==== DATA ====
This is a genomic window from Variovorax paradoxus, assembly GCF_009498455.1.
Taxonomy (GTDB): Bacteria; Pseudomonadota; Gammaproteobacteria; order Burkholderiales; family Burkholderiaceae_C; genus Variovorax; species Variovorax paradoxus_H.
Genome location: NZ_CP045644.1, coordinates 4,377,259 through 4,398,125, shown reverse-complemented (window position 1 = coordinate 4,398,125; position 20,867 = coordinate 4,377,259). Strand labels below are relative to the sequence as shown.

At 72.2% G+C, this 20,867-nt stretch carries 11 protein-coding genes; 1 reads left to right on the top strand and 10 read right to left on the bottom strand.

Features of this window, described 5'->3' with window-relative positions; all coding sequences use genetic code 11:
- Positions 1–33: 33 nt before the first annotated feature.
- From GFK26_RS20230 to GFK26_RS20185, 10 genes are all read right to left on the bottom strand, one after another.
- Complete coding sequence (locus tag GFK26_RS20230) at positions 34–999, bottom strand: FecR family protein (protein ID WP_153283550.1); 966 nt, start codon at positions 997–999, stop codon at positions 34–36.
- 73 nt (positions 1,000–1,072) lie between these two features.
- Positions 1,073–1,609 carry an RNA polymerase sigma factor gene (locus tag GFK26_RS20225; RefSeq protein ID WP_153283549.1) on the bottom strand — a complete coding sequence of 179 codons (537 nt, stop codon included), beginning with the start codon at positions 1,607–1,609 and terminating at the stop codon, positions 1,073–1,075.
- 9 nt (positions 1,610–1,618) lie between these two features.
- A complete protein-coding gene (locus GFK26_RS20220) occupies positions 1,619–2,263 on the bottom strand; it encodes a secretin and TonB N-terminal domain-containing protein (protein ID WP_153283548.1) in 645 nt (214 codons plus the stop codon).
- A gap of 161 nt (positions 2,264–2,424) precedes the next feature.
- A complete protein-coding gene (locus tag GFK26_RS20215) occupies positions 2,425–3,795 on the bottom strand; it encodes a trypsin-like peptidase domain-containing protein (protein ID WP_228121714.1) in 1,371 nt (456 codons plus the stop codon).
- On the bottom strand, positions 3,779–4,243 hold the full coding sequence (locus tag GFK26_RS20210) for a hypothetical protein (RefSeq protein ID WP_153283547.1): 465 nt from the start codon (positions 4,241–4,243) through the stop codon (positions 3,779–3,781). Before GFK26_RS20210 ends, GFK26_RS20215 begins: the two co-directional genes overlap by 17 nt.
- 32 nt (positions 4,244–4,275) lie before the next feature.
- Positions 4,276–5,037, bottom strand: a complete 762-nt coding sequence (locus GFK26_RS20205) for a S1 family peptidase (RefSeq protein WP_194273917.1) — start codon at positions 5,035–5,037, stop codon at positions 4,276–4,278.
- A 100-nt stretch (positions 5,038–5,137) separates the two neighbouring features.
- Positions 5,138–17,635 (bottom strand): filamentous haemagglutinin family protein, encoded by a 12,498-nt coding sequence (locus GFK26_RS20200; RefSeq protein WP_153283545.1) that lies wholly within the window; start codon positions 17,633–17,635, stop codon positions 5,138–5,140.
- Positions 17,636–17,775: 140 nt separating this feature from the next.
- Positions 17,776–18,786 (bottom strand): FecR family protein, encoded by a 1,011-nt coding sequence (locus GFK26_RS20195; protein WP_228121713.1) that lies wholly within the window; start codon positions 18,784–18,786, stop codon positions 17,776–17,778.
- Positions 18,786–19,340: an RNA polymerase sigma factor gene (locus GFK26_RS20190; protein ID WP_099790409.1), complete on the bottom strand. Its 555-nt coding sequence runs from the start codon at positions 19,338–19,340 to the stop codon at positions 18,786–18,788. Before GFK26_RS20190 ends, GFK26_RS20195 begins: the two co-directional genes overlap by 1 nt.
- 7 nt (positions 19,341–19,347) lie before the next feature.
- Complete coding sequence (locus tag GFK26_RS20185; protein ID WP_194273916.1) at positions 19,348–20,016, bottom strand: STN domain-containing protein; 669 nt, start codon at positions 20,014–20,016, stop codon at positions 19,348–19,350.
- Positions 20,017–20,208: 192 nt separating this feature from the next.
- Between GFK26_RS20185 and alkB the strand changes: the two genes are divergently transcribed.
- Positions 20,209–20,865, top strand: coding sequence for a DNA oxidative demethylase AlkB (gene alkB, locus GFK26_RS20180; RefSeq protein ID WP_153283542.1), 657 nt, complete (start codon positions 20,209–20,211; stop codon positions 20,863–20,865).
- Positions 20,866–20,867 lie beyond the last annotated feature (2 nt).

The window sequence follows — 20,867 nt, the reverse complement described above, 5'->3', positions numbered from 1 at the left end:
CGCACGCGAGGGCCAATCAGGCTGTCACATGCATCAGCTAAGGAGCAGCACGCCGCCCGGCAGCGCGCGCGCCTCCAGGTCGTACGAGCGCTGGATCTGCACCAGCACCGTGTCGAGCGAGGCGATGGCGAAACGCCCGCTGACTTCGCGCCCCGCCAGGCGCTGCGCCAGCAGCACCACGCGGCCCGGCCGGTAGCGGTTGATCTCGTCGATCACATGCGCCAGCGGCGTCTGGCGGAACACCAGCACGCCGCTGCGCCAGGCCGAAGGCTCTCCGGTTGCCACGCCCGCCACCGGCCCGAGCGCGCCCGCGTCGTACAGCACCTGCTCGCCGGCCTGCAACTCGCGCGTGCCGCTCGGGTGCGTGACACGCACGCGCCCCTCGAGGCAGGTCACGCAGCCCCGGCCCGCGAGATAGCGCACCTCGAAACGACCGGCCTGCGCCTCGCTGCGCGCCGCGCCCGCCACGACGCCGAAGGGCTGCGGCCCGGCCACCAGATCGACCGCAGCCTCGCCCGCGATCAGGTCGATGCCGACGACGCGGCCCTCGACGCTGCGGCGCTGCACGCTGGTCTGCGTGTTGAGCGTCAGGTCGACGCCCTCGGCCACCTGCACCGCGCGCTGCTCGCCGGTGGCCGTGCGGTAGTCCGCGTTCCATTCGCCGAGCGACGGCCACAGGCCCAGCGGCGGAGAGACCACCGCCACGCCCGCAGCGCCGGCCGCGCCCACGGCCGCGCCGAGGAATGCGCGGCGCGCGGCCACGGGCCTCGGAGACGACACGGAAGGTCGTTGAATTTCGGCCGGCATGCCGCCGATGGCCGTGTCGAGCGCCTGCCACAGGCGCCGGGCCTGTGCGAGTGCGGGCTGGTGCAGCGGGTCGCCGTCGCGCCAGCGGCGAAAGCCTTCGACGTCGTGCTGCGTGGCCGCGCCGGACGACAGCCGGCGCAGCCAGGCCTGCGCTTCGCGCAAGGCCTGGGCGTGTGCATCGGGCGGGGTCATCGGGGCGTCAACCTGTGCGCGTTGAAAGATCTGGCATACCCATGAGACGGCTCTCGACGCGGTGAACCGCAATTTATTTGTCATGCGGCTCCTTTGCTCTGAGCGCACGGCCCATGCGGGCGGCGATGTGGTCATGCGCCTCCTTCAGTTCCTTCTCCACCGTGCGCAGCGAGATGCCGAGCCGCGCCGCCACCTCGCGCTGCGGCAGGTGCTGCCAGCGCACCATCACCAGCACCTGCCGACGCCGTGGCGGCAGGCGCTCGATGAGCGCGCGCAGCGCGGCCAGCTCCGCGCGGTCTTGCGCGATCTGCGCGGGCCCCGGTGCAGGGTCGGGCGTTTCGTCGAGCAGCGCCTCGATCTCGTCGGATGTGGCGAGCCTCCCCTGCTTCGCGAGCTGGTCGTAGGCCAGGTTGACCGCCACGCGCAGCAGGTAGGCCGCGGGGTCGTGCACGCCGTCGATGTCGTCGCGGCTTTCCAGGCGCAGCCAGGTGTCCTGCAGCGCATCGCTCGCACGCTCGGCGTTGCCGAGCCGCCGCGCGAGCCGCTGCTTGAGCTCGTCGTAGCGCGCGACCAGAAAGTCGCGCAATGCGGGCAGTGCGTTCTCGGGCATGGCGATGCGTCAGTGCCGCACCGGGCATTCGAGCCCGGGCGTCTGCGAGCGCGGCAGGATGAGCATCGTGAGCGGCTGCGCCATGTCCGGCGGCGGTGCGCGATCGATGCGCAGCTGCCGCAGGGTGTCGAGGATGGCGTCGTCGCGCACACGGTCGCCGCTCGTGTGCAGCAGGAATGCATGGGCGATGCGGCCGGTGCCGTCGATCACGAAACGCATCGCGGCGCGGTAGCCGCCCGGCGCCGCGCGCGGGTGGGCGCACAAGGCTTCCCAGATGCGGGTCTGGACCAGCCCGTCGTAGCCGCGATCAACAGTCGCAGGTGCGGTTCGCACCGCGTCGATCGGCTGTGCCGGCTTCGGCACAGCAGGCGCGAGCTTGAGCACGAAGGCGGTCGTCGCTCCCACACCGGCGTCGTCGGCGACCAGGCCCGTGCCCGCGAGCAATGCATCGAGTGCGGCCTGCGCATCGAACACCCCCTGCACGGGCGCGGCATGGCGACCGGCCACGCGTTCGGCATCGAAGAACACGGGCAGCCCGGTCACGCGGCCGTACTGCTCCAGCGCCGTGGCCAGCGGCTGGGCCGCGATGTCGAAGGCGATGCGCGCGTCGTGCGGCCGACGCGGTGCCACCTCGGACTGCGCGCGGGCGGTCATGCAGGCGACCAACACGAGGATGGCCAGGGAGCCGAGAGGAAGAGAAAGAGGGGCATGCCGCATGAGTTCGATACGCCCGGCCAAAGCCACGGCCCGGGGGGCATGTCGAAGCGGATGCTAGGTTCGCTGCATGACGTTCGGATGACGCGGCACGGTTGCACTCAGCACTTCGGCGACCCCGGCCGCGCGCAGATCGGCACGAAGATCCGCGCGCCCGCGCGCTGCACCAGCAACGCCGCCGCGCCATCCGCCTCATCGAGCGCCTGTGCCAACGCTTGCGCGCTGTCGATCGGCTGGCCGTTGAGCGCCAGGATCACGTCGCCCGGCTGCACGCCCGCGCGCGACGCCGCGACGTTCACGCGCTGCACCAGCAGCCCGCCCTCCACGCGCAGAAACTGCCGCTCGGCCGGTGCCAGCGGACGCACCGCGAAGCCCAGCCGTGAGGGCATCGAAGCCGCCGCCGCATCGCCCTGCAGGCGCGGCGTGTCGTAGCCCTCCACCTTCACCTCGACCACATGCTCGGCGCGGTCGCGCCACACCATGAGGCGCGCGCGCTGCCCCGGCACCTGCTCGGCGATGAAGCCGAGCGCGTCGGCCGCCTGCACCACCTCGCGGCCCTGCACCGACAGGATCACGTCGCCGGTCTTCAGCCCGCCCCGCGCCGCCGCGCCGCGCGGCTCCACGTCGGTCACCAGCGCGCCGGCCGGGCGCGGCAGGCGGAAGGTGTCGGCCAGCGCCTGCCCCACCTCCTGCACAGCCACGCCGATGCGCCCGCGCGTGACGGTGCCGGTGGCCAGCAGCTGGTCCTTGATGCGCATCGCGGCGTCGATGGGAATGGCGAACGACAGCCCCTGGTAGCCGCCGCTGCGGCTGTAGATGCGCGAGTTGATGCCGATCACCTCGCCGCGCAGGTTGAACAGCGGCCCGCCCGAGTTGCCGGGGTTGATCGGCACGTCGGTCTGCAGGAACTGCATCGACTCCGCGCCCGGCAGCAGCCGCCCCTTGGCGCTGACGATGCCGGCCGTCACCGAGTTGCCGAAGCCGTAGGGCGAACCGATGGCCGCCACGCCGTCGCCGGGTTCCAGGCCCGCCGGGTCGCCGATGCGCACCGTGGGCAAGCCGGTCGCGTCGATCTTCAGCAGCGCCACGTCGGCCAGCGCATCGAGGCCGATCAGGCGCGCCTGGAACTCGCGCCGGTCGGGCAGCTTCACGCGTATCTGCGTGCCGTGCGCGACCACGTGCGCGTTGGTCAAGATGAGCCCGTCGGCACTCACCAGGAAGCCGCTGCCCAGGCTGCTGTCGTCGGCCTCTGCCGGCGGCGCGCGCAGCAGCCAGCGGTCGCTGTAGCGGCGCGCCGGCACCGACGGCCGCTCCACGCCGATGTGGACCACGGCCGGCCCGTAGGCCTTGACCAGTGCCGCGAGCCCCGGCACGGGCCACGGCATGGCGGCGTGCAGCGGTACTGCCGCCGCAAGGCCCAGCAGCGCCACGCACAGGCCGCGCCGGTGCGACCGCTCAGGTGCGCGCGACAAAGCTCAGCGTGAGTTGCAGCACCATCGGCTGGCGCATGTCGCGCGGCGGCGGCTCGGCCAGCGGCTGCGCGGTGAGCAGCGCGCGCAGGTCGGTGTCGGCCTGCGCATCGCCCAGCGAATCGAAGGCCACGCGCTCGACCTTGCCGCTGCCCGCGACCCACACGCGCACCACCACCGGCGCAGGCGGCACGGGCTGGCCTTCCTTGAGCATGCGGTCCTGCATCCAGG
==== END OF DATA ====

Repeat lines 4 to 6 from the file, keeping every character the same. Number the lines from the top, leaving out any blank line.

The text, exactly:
At 72.2% G+C, this 20,867-nt stretch carries 11 protein-coding genes; 1 reads left to right on the top strand and 10 read right to left on the bottom strand.

Features of this window, described 5'->3' with window-relative positions; all coding sequences use genetic code 11:
- Positions 1–33: 33 nt before the first annotated feature.